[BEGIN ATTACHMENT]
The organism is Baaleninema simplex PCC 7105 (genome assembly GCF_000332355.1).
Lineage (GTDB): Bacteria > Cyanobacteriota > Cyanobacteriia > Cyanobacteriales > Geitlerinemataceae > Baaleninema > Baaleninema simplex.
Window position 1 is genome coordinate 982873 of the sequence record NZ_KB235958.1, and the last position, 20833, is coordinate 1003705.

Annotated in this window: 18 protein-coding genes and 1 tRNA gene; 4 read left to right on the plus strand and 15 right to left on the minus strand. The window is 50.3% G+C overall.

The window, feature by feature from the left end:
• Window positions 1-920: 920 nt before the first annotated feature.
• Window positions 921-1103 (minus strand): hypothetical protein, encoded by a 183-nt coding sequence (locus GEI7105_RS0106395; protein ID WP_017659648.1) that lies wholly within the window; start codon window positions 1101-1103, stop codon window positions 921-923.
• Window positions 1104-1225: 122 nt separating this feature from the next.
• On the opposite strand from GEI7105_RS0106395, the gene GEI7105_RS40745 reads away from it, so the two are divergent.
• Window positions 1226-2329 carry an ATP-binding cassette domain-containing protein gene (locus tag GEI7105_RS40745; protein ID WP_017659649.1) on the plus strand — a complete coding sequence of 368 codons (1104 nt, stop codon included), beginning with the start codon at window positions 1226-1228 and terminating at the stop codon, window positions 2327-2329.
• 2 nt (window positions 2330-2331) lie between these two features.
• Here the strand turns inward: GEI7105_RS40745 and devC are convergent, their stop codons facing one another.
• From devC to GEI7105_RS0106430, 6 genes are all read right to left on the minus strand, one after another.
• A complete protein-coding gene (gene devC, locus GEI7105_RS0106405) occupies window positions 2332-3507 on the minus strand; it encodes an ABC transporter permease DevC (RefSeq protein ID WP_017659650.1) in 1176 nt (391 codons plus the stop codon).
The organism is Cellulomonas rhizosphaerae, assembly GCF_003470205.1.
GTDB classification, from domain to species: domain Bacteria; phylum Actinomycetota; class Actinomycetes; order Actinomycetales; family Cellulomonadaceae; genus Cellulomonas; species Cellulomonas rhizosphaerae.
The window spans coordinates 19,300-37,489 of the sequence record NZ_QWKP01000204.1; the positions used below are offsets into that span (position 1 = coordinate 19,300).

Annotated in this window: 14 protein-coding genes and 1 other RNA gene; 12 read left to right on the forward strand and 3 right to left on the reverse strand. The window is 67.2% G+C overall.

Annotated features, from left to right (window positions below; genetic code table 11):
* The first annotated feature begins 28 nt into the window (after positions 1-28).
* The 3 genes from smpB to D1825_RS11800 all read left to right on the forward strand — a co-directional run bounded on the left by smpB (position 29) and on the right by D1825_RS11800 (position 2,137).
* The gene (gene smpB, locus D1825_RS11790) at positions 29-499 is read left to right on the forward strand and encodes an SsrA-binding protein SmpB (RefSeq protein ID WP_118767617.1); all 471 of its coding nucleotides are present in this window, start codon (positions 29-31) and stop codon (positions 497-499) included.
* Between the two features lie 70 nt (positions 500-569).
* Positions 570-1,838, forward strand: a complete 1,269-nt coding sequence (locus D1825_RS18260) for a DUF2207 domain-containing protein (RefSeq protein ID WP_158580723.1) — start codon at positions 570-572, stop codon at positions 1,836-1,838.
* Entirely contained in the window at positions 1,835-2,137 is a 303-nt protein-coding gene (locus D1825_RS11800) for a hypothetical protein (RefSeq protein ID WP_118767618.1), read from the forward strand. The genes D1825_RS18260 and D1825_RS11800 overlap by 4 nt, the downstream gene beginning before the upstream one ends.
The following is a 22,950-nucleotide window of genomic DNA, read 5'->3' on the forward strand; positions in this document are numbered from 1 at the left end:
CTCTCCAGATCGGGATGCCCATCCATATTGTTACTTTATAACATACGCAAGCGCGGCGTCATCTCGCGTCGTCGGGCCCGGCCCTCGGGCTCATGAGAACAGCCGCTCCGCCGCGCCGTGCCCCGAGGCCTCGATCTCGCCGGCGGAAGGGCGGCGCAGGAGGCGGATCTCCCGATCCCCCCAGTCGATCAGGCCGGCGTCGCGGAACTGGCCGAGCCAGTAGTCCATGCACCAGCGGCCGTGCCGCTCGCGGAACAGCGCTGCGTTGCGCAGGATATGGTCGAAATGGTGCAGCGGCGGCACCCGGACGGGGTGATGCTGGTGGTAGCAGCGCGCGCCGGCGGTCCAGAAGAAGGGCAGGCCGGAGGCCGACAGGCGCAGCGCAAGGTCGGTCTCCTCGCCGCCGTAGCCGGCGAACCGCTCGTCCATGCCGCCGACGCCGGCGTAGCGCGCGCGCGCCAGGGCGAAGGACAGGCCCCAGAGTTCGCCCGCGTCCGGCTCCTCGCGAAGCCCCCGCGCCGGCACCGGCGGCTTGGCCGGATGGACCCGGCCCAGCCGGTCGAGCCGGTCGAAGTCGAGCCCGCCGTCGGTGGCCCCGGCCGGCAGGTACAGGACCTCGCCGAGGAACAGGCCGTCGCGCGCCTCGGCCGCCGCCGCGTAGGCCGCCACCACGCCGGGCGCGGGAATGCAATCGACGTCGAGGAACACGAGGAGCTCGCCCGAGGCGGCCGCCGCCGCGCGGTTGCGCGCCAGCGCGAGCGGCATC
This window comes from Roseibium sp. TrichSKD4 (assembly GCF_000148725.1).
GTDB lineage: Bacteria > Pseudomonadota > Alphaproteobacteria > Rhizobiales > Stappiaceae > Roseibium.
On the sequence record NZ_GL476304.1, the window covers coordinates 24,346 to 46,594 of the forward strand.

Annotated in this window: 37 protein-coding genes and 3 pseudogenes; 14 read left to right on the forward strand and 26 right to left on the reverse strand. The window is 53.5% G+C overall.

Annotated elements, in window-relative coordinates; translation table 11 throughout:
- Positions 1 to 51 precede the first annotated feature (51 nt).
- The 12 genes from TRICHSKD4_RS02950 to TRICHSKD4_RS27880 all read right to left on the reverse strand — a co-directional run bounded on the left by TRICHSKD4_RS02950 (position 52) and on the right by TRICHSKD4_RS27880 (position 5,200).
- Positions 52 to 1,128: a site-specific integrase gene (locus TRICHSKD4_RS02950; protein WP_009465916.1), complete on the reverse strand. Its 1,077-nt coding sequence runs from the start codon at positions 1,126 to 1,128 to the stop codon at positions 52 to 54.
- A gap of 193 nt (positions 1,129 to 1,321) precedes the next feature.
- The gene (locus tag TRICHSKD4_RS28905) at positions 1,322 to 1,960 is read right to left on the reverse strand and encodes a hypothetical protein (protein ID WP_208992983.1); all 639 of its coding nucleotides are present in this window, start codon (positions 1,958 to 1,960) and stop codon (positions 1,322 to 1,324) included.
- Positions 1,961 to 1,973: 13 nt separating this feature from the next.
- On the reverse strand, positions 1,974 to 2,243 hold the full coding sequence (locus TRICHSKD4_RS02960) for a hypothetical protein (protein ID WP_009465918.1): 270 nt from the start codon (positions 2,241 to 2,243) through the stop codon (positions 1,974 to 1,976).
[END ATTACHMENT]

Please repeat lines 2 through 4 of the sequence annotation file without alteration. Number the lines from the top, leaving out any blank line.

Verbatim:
Lineage (GTDB): Bacteria > Cyanobacteriota > Cyanobacteriia > Cyanobacteriales > Geitlerinemataceae > Baaleninema > Baaleninema simplex.
Window position 1 is genome coordinate 982873 of the sequence record NZ_KB235958.1, and the last position, 20833, is coordinate 1003705.

Annotated in this window: 18 protein-coding genes and 1 tRNA gene; 4 read left to right on the plus strand and 15 right to left on the minus strand. The window is 50.3% G+C overall.